Is your trust in science based on faith or based on science?

What I mean is this: how much do you actually know about the science most atheists parrot? Most atheists know as little science as most Christians know as little theology. Just as a Christian trusts his priest to tell him what he believes, an atheist trusts scientists with a Ph.D. tacked to their name to tell them what they believe. But how many times have the scientists turned out to be wrong? I only ask this because it seems this is central to the problem that most atheists have. They are repulsed by the phrase “believe” – they are addicted instead to the phrase “know”. But honestly, do you really know, or are you just believing what you’re told? I would like to remind you that in the 1970′s the scientists of the day were seriously concerned that we were about to enter an ice age, and less than 30 years later they are now convinced Earth is about to turn into a desert.

Unless you’ve observed something yourself, or observed and interpreted the evidence yourself and drew your own conclusions, you are just as guilty as faith as any religious person.

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But if you look at the sky and see red, I see green, and another sees blue, but the color each of us sees, has been taught to us as "blue," we will each say, "blue" regardless of what the actual wavelength may be. My point is, that we live our lives in a bubble of impenetrable epidermis.

That's kind of what I failed to get at: we have only our own perceptions. If I could go into your brain and look through your eyes, perhaps I'd see the same blue I see. But that's unlikely. It might be A blue or a similar blue, but it might be orange.

Finally, you're close to getting my point! You CAN'T go into my brain, nor I yours (not that I'd want to - shudder!), we live isolated lives, which is sad, but the way it is.

The wavelength of the radiation isn't going to change from person to person. Our perceptions do not alter reality.

People of faith must be enjoying this "angels on a pin" banter. Let me add (what I think is) more sense to it.

This isn't rocket science. It's not even science. There's no scientific definition for words like experience or perception, except for (e.g.) in philosophy, or soft, social sciences.

What separates knowing blue from red, and six billion other people also "knowing" these colors is the reproducibility of the experiment. That is, we can all be certain that people will recognize the same color, even if we don't know exactly how they experience or perceive it. We don't even have to know the words of color in each other's language. Just presenting the question as a multiple choice or matching test is all the "proof" that we need to agree that blue is blue, is azul, and isn't red or roja.

I can't define my experience, but I'll bet some of the billions of people out there experience it the same way, whatever that means. We'll never know that, unless someday we can consistently feel each other's experiences and consistently produce the same results on tests, day after day. I might even experience or perceive blue differently from today to next year, but I'll still be able to pass the test.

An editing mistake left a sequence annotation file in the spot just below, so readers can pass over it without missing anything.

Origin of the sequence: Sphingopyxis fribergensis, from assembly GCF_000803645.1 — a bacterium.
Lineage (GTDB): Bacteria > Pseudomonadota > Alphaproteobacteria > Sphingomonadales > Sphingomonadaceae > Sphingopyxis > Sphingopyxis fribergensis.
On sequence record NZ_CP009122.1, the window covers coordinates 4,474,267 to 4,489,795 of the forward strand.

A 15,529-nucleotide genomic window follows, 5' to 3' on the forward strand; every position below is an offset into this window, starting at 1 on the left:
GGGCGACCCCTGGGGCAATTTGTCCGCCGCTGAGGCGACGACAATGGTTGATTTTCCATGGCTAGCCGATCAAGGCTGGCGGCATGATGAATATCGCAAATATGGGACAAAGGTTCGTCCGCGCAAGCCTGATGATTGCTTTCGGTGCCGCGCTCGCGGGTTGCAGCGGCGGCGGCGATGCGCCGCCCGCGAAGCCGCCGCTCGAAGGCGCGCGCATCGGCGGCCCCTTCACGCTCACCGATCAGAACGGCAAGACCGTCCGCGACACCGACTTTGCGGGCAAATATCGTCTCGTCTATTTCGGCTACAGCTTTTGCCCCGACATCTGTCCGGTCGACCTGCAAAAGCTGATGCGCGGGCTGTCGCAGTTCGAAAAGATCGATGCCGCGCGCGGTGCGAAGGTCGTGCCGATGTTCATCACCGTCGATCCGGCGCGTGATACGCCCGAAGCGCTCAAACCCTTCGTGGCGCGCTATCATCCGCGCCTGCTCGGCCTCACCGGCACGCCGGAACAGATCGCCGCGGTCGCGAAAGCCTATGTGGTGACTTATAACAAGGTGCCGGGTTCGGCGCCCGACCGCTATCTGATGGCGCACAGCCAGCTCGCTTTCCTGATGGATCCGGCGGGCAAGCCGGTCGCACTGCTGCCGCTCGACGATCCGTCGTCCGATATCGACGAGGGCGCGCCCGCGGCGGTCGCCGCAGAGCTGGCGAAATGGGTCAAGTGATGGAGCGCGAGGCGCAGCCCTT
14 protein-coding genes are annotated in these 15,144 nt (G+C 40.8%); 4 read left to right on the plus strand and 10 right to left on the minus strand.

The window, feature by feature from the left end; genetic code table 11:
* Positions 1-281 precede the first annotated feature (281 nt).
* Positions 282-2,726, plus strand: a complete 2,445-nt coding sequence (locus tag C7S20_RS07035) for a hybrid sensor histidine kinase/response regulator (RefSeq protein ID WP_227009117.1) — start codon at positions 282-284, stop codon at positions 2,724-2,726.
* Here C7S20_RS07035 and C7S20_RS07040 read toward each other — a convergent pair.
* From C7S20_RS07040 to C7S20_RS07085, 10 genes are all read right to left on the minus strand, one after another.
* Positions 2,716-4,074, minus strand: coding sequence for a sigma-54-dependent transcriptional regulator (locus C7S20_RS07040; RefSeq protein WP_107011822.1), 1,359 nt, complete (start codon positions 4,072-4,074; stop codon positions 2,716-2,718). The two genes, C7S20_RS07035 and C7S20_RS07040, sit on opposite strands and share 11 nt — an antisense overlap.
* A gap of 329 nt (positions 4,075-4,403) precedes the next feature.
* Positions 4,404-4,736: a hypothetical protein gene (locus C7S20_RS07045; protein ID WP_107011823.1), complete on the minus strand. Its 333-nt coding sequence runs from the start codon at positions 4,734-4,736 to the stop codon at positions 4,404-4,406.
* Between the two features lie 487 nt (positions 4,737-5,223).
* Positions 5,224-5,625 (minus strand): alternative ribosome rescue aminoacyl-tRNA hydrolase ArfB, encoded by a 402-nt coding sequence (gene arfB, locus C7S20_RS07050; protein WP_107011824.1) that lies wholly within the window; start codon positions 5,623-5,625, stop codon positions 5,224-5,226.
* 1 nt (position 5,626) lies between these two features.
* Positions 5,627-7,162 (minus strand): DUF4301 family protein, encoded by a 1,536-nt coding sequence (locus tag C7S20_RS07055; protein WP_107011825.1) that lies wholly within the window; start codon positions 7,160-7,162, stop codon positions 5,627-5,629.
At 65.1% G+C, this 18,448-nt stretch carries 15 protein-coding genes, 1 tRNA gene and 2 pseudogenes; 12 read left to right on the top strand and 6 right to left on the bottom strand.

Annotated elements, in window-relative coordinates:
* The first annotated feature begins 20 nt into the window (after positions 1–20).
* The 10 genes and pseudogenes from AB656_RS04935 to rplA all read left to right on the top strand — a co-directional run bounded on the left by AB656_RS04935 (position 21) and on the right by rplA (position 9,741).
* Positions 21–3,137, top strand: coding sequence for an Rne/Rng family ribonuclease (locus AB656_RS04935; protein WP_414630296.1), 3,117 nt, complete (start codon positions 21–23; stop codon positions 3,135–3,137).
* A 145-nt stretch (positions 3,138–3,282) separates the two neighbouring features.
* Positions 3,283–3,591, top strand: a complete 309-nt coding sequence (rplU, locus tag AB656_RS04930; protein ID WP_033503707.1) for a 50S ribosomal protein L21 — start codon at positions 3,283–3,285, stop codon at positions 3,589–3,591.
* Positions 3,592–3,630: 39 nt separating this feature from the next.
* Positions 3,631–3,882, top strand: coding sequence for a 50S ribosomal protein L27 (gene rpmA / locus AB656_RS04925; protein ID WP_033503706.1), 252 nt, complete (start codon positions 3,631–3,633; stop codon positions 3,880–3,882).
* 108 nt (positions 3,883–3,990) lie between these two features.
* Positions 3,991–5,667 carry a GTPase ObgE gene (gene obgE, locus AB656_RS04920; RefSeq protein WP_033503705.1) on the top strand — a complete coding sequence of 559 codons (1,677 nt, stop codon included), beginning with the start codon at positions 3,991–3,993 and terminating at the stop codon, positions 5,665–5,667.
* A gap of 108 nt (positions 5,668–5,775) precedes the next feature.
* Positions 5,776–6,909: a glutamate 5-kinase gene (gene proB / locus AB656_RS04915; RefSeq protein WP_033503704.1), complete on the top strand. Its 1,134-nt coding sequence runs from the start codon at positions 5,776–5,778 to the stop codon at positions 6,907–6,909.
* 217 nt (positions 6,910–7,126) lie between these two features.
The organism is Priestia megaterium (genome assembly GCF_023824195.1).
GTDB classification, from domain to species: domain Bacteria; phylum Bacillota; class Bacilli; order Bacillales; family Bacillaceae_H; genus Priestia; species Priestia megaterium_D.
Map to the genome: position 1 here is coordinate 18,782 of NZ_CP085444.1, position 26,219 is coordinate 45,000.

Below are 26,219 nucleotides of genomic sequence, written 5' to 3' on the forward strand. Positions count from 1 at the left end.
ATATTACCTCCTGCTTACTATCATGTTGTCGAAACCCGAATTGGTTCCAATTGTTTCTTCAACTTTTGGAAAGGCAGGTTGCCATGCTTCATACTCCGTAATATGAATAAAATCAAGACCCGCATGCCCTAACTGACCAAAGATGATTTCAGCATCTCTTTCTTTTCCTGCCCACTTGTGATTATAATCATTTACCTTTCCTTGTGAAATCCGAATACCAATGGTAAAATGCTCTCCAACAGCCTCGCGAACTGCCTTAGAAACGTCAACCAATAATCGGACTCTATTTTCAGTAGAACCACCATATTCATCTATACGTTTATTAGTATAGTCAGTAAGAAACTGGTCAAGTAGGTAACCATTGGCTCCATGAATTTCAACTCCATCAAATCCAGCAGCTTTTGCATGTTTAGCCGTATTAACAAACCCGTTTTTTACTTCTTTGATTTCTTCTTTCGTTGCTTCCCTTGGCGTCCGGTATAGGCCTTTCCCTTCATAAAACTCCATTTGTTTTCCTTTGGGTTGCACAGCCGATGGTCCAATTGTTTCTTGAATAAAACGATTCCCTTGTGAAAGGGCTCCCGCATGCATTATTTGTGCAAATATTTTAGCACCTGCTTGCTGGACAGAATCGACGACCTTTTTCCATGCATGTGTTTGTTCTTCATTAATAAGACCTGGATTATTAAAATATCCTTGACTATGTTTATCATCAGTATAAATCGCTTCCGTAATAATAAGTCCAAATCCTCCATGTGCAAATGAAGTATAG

Faith comes nowhere close to that. Give people around the world a test, and all results will vary from each other. Ironically, it's the lack of proof that makes people commit strongly to belief in the way they see the world, even if they can simultaneously see that most of the rest of the world rarely marks the same answers to a question.

All I'm trying to illustrate. Papi, is the degree of our isolation.

the degree of our isolation

I can understand that, in the philosophical sense. I'm trying to illustrate in a scientific context, not the price of tea in Tibet. Nor coffee.

4.7 cents per cup, US $ --

(as you might have guessed, I just made that up!)

My point is, that we are so individually isolated, within our bodies and minds, that we can never know for certain what another is seeing or thinking. You and I may see totally different colors, that each of us call, "blue," because when we pointed to a color - that our parents may also have seen differently from ourselves - and asked, "What color is that?" the parent said, "blue," so regardless of what you saw, the name of that wavelength, for you, will be forever "blue."

And I get your point, Arch. My experience of 'blue' my be different than your experience of 'blue', as we cannot (yet) pull an experience out of someone else's brain and experience it ourselves. But regardless, the wavelengths of light that generate the 'blue' experience are the same.

My point was our isolation, not our perceptions. The Vulcans have it easy.

So, another person's perception is conceptually a Schroedinger's Cat. Each of us is a Schroedinger's Cat, in a sense as well, except that each person's box will never be opened by someone else. 

Wittgenstein analyzed the grammar of private sensations as being learned in public. Attempting to analyze it deeper than that is futile. As long as one learns to play the game in a way that rings true to other language users, that's about all the understanding you're ever going to get. 

No matter what people see in their heads, the facticity of the world, colors being one example, will keep people consistent even if one person sees a daytime sunny blue sky in a color you would say is orange. As long as their perceptions are tied to a fact, such as the sky, their way of speaking about it will be consistent. That, I believe, is a point Kris Feenstra was making.

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